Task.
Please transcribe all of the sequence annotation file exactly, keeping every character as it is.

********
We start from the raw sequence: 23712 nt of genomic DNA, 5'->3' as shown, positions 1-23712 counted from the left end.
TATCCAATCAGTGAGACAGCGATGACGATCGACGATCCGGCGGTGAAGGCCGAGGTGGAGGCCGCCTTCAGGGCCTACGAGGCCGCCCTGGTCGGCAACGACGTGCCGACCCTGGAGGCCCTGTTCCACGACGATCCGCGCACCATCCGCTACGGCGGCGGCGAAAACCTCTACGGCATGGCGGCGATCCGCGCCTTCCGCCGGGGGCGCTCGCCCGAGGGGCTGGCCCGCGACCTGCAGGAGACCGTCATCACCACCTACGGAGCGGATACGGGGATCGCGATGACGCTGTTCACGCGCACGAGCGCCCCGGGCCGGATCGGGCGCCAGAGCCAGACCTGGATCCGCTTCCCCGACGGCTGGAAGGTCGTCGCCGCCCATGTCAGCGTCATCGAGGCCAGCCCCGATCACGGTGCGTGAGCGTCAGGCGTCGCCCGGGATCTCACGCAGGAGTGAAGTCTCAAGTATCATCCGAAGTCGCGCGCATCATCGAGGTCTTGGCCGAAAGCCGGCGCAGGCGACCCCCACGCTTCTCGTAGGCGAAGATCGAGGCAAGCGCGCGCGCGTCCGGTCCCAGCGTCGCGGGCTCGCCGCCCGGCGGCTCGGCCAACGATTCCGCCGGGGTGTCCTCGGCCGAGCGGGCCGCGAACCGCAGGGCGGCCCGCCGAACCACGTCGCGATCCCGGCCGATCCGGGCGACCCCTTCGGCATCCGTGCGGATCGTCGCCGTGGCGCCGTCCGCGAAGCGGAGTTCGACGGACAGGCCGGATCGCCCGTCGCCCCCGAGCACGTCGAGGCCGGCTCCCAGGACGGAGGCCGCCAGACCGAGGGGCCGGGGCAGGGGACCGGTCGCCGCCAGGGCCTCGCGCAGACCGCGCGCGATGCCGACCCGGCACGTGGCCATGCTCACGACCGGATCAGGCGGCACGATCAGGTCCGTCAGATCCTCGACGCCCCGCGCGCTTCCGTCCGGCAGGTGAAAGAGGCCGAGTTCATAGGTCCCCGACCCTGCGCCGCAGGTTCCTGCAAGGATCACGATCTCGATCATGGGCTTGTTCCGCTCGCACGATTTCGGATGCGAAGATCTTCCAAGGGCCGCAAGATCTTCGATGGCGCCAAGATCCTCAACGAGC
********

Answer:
We start from the raw sequence: 23712 nt of genomic DNA, 5'->3' as shown, positions 1-23712 counted from the left end.
TATCCAATCAGTGAGACAGCGATGACGATCGACGATCCGGCGGTGAAGGCCGAGGTGGAGGCCGCCTTCAGGGCCTACGAGGCCGCCCTGGTCGGCAACGACGTGCCGACCCTGGAGGCCCTGTTCCACGACGATCCGCGCACCATCCGCTACGGCGGCGGCGAAAACCTCTACGGCATGGCGGCGATCCGCGCCTTCCGCCGGGGGCGCTCGCCCGAGGGGCTGGCCCGCGACCTGCAGGAGACCGTCATCACCACCTACGGAGCGGATACGGGGATCGCGATGACGCTGTTCACGCGCACGAGCGCCCCGGGCCGGATCGGGCGCCAGAGCCAGACCTGGATCCGCTTCCCCGACGGCTGGAAGGTCGTCGCCGCCCATGTCAGCGTCATCGAGGCCAGCCCCGATCACGGTGCGTGAGCGTCAGGCGTCGCCCGGGATCTCACGCAGGAGTGAAGTCTCAAGTATCATCCGAAGTCGCGCGCATCATCGAGGTCTTGGCCGAAAGCCGGCGCAGGCGACCCCCACGCTTCTCGTAGGCGAAGATCGAGGCAAGCGCGCGCGCGTCCGGTCCCAGCGTCGCGGGCTCGCCGCCCGGCGGCTCGGCCAACGATTCCGCCGGGGTGTCCTCGGCCGAGCGGGCCGCGAACCGCAGGGCGGCCCGCCGAACCACGTCGCGATCCCGGCCGATCCGGGCGACCCCTTCGGCATCCGTGCGGATCGTCGCCGTGGCGCCGTCCGCGAAGCGGAGTTCGACGGACAGGCCGGATCGCCCGTCGCCCCCGAGCACGTCGAGGCCGGCTCCCAGGACGGAGGCCGCCAGACCGAGGGGCCGGGGCAGGGGACCGGTCGCCGCCAGGGCCTCGCGCAGACCGCGCGCGATGCCGACCCGGCACGTGGCCATGCTCACGACCGGATCAGGCGGCACGATCAGGTCCGTCAGATCCTCGACGCCCCGCGCGCTTCCGTCCGGCAGGTGAAAGAGGCCGAGTTCATAGGTCCCCGACCCTGCGCCGCAGGTTCCTGCAAGGATCACGATCTCGATCATGGGCTTGTTCCGCTCGCACGATTTCGGATGCGAAGATCTTCCAAGGGCCGCAAGATCTTCGATGGCGCCAAGATCCTCAACGAGC